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Dwellings are being demolished in Danish Gellerupparken – to give more mixed residents

At Gellerupparken in Aarhus, nearly 1,000 homes will be demolished. Protest flags were hung on apartment buildings with the messages “No to demolition” and “We don’t move” — and some residents began filing a lawsuit.

– To stop the whole ghetto plan, the parallel community plan because we think it didn’t happen the right way against the population, says Helly Hansen who was born in Gilrupparken.

‘Requires drastic changes’

In 2018, the Danish Parliament decided by a wide majority to rebuild 15 particularly vulnerable areas. The share of public family housing will only make up 40 percent of the stock in an area by 2030. The so-called Parallel Society Agreement.

The agreement requires drastic changes in these areas that were once referred to as harsh neighbourhoods, says Klaus Besch-Danielsen, professor of architecture and urban planning at Aalborg University, who evaluates the agreement over a ten-year period.

Several mayors were positive about the plan in 2018, but emphasized that it would be needed More than just demolishing.

Ghettos have become parallel societies

Gellerupparken is home to nearly 5,000 people and is one of the vulnerable housing areas in Aarhus and Denmark that was formerly called ghetto but after criticism it has been renamed parallel communities.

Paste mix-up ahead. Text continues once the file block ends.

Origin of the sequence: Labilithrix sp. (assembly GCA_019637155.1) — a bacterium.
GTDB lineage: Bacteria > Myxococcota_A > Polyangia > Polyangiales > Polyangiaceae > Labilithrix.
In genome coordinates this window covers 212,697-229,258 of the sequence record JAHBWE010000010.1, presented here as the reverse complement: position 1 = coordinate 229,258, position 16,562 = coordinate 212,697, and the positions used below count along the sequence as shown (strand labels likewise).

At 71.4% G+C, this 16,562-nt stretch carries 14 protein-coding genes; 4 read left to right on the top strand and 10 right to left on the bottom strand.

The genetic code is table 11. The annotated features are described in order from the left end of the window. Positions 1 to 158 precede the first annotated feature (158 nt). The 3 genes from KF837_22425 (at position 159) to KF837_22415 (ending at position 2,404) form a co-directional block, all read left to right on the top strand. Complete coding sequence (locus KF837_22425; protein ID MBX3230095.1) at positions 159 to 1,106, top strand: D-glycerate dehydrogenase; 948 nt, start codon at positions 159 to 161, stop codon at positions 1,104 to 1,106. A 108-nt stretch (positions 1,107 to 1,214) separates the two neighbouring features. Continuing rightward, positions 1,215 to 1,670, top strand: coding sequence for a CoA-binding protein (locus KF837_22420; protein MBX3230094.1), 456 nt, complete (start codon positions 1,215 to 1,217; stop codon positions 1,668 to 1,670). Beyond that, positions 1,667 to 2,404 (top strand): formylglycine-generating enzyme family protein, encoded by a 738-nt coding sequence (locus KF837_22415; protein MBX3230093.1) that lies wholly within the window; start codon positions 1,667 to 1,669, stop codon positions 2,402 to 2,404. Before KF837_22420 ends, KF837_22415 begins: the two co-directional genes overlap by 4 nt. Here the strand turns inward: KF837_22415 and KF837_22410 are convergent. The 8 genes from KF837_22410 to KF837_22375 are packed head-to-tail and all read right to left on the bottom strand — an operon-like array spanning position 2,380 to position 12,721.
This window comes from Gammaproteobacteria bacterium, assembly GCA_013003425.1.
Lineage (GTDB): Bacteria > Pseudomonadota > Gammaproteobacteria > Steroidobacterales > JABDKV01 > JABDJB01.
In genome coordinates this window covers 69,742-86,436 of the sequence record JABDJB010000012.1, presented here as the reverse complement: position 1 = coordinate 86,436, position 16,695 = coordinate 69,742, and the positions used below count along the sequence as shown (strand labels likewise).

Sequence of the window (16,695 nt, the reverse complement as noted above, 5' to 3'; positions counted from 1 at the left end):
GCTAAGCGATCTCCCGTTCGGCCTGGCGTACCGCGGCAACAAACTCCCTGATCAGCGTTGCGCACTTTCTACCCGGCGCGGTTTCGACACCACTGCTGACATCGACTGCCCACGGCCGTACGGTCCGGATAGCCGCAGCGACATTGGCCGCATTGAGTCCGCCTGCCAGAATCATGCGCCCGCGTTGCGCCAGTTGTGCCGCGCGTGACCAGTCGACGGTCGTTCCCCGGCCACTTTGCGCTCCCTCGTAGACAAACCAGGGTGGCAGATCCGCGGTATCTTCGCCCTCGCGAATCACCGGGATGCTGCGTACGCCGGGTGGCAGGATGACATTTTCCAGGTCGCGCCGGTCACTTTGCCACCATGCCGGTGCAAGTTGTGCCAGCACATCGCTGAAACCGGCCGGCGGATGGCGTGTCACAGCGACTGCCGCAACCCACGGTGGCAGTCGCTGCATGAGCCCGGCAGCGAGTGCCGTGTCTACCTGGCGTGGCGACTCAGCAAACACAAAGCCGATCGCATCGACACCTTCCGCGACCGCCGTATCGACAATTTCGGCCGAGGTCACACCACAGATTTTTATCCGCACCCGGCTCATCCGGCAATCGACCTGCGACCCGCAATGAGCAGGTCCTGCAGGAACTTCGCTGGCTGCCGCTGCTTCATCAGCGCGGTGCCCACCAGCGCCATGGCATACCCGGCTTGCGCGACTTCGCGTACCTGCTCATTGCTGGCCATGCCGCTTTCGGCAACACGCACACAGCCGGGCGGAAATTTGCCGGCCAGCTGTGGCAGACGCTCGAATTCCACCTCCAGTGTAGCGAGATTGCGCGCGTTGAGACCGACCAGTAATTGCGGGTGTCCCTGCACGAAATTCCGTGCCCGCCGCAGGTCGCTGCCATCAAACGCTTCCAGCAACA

So far, many have been able to move within the area after it was demolished and renovated, otherwise those forced to move would be given an equivalent home in Aarhus.

frustration with rhetoric

There is significant frustration with the rhetoric and the forced deportations, says Klaus Besch-Danielsen, who has interviewed residents in all designated areas. Experiences from other countries that have made similar changes are not entirely clear.

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There is no conclusive evidence that this will help individuals, but it will certainly create new areas. If it helps vulnerable individuals, we may not know until ten years from now. It is a huge social housing experiment launched in Denmark.